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The Agony and the Eggplant: Daniel Pinkwater's Heroic Struggles in the Name of YA Literature
     

The Agony and the Eggplant: Daniel Pinkwater's Heroic Struggles in the Name of YA Literature

by Walter Hogan
 
The Agony and the Eggplant is the first book-length study of author, illustrator, and radio personality, Daniel Pinkwater. Pinkwater began writing and illustrating children's books in 1970 and has been a prolific author for three decades. He has written over 70 books altogether: more than fifty picture books, a dozen books for middle-grade or intermediate readers,

Overview

The Agony and the Eggplant is the first book-length study of author, illustrator, and radio personality, Daniel Pinkwater. Pinkwater began writing and illustrating children's books in 1970 and has been a prolific author for three decades. He has written over 70 books altogether: more than fifty picture books, a dozen books for middle-grade or intermediate readers, half a dozen books for adolescents, an adult novel, and several books of nonfiction. Pinkwater is a humorist, and many of his stories involve science fiction or fantasy themes. He is often compared with Douglas Adams and Kurt Vonnegut; his style is often likened to Monty Python and Mad magazine. Pinkwater's fiction has often been described as "wacky" and "zany;" The Agony and the Eggplant will go beyond those cliches to place Pinkwater as a classical satirist, an American humorist, and a master of children's literature. Sprinkled with quotes and observations from Pinkwater, Hogan gives us a highly entertaining look at the man responsible for some of the most unique young adult fiction on the market.

Editorial Reviews

Library Review
If you like or collect Pinkwater, Hogan's book is for you.
Catholic Library World
As entertaining as the works of this tongue-in-cheek-author...This title should be in all secondary libraries, as should Pinkwater's philosophy, "Think for yourself, educate yourself, form you own opinions, and don't let the 'experts' tell you what when or how to think."
The Book Report
Any high school student who must do a report on an author, will find this book an engaging and enjoyable resource. Highly recommended.
VOYA
This text contains in-depth analysis of Pinkwater's laudable body of work, focusing particularly on his young adult novels but also commenting on his picture books and intermediate chapter books. Biographical information is included but contains some Pinkwater-signature slippery truths. The bottom line seems to be that immersing oneself in Pinkwater is somewhat like attending a philosophy lecture taught by Woody Allen, Voltaire, and the Three Stooges. Innumerable artistic and literary allusions—some too obscure for the intended audience—underlie much of the wit and kooky humor. "It is our duty to correct anyone so ignorant as to allude to any of these master's gifts to civilization as a 'zany romp...' They are classically molded exemplars of that venerable genre, the Menippean satire, as any educated person should recognize." Hogan's writing wavers between humorous idol worship and scholarly haughtiness. The struggles mentioned in the title are unclear—possibly publisher pressure to turn out picture books instead of young adult novels or his artistic finesse with consistently successful humor. So what is the audience for this book? Ironically, the best potential use might be in young adult literature classes at the educational institutions of which Pinkwater is so critical. Loyal fans will relish the detailed examination of their favorites and will find themselves laughing at footnotes. Creative high school teachers—that Pinkwater would approve of—could use the book to enrich discussion of humorous literature, satire, fantasy, or science fiction, but will they? Similarly ironic is the very idea of a textbook analyzing Pinkwater's work to the point at which it isno longer enjoyable—just as poetry is ruined for too many students—when the philosophical core of most of his books is free thought, self-education, and finding your own happiness. This rare funny and fascinating book will force its few readers to track down more Pinkwater than their nearest library holds. Index. Biblio. Chronology. 2001, Scarecrow, 176p. PLB $26.95. Ages Adult. Reviewer: Elaine McGuire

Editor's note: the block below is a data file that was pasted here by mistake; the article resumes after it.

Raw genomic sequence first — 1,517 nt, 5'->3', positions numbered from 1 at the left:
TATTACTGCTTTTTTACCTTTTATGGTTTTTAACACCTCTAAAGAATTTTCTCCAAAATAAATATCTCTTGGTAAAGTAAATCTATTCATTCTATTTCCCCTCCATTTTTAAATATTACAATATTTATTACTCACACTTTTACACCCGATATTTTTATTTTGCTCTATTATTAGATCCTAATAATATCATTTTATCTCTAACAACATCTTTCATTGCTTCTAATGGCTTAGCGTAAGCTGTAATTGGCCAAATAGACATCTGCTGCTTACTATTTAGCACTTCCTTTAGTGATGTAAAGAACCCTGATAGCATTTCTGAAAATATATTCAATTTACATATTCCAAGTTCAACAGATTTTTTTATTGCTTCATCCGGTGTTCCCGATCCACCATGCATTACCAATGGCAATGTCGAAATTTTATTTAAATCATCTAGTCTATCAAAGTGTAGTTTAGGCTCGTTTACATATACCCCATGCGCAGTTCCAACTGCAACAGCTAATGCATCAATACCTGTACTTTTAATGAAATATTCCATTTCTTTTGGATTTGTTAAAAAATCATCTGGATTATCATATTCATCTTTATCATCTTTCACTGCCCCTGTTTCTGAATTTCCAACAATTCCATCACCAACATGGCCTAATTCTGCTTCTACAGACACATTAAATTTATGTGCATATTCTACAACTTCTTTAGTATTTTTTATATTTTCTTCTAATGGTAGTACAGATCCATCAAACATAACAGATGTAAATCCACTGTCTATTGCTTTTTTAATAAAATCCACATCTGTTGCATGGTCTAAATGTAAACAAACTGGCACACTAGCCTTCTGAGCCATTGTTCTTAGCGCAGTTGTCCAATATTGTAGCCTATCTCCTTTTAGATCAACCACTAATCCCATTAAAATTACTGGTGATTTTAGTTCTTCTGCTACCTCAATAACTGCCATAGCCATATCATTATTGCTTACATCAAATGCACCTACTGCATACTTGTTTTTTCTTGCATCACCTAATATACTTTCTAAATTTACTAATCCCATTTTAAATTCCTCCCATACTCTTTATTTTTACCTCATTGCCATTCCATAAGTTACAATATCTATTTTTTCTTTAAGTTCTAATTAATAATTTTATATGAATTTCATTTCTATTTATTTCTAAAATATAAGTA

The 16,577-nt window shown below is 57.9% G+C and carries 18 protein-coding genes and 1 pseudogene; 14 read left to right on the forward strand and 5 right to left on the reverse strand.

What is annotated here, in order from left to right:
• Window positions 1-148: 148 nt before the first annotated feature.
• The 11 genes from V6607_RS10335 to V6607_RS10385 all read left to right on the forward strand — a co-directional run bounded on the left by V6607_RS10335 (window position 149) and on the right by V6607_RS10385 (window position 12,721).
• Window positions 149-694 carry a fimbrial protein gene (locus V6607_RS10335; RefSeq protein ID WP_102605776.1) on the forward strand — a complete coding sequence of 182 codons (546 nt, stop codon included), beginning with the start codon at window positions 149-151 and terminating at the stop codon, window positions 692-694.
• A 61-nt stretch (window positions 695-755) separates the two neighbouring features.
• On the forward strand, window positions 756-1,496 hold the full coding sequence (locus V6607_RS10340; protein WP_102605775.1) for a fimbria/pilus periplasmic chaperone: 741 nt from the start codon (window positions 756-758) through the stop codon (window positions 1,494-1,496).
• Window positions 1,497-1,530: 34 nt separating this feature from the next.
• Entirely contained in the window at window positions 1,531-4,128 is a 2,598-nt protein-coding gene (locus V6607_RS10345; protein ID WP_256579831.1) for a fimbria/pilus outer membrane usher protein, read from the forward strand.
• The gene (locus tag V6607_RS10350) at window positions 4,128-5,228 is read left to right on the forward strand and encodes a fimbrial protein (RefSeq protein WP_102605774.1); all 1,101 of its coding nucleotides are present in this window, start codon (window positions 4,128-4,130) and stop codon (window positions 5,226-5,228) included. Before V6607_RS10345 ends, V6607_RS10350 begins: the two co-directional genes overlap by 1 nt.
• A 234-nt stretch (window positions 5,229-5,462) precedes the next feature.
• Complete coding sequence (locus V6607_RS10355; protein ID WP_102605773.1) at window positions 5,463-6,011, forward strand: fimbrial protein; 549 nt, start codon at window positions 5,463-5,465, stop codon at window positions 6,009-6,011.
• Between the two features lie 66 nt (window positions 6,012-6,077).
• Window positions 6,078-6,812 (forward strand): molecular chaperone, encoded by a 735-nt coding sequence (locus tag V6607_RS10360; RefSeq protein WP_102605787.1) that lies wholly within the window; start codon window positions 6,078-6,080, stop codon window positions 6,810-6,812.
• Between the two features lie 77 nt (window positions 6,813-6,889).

School Library Journal
Hogan does an admirable job of getting behind the humor, zany remarks, and fabrications of Pinkwater. He includes sufficient biographical information, but the most important part of the book is the evaluation/criticism of his subject's work. Subtitle and series name aside, the various chapters follow Pinkwater's career from writing picture books to young adult novels. Quotations from him on various aspects of his writing are interspersed as Hogan skillfully combines critical comments and allows the creativity and genius of his subject to shine forth. The bibliography includes the author's work chronologically and by genre, as well as secondary sources, Web sites, and reviews. This well-researched and well-footnoted volume offers librarians new insight into this popular author's work. Copyright 2001 Cahners Business Information.
Booknews
Hogan, a librarian who teaches at Eastern Michigan U., discusses the books of author, illustrator, and radio personality Daniel Pinkwater. The emphasis is on Pinkwater's young adult fiction, including , and . Hogan's text is interspersed with quotes and observations from Pinkwater. Annotation c. Book News, Inc., Portland, OR (booknews.com)

Product Details

ISBN-13:
9780810839946
Publisher:
Rowman & Littlefield Publishers, Inc.
Publication date:
03/21/2001
Series:
Studies in Young Adult Literature Series , #5
Pages:
176
Product dimensions:
5.70(w) x 8.82(h) x 0.77(d)

Meet the Author

Walter Hogan is Associate Professor and Librarian at Eastern Michigan University.

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